Orders are like mountains
Orders are like mountains

in time, for the echoes of the splash had hardly died away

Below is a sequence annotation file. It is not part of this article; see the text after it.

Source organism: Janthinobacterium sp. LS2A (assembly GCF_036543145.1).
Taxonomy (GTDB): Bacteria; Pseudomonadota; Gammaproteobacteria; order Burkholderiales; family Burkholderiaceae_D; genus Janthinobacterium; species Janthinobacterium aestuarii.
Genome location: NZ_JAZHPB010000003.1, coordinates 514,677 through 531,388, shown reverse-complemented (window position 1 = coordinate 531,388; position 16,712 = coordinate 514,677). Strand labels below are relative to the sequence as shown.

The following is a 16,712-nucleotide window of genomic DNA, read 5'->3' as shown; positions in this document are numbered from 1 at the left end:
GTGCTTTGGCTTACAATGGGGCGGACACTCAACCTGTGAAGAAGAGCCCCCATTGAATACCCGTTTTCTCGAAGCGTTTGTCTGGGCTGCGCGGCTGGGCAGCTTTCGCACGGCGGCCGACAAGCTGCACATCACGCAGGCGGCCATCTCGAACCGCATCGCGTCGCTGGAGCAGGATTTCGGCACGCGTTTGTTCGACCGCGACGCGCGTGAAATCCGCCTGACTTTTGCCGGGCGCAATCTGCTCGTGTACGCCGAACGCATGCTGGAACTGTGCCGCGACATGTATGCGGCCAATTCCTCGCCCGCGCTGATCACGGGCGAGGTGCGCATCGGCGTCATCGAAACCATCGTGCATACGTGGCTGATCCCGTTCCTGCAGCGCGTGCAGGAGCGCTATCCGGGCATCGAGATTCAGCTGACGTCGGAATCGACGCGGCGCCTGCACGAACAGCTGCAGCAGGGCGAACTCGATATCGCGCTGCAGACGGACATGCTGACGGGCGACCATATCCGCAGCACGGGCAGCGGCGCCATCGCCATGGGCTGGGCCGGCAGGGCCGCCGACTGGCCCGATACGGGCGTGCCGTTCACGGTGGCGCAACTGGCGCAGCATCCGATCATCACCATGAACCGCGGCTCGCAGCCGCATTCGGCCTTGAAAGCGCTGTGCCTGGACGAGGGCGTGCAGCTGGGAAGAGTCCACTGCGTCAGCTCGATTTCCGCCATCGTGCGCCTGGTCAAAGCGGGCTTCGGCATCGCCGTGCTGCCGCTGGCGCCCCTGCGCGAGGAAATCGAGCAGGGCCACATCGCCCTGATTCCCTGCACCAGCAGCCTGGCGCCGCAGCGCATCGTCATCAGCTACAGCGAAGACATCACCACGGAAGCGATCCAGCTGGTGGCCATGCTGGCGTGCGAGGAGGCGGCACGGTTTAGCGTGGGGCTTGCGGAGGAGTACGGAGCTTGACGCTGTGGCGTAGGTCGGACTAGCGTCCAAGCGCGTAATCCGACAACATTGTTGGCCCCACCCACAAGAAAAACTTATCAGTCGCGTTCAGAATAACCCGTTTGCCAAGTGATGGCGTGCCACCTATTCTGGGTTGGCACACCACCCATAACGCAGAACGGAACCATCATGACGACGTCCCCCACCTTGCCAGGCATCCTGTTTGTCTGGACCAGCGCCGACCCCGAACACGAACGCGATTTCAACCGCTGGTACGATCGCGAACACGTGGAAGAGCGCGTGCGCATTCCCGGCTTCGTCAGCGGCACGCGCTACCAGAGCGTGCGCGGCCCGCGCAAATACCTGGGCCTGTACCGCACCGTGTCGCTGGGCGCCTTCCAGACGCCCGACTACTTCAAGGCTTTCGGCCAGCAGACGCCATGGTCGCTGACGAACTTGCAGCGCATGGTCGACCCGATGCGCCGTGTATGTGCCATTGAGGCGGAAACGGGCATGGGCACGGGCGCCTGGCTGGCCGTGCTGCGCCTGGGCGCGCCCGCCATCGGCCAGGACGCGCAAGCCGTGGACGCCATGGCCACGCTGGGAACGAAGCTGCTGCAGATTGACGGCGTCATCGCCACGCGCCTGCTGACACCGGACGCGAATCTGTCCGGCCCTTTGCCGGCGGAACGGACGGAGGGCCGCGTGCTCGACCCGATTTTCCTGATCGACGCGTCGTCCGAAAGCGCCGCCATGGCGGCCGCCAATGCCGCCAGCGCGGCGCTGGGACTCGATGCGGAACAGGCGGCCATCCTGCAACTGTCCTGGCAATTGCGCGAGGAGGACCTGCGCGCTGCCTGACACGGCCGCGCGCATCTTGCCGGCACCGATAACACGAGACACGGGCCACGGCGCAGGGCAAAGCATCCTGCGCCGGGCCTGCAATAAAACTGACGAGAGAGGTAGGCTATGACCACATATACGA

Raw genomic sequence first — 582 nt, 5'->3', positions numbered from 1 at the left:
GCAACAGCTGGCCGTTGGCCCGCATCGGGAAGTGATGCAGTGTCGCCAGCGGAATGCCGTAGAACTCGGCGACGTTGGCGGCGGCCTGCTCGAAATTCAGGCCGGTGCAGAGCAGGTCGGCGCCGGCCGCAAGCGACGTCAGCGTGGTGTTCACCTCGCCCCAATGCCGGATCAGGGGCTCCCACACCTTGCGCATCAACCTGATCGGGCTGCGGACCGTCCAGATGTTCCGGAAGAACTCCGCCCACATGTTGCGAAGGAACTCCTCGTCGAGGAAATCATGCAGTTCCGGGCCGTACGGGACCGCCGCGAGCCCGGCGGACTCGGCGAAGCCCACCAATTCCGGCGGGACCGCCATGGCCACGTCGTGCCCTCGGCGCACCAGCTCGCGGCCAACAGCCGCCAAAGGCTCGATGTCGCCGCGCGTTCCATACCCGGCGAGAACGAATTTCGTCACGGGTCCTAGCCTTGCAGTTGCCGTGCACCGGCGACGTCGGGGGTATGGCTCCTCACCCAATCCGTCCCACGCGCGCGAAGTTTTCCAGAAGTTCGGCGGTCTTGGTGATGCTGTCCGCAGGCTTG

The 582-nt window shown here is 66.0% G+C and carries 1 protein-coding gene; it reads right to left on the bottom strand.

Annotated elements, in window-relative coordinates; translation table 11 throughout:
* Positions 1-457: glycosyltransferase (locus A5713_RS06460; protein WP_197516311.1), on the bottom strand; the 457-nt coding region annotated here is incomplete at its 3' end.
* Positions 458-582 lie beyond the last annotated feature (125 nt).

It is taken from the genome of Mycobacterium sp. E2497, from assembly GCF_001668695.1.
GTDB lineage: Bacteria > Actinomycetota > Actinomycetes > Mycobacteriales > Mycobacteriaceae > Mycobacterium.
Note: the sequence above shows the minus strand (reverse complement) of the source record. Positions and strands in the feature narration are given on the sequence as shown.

time:2023-11-28 20:23:36Classification:systemedit:muv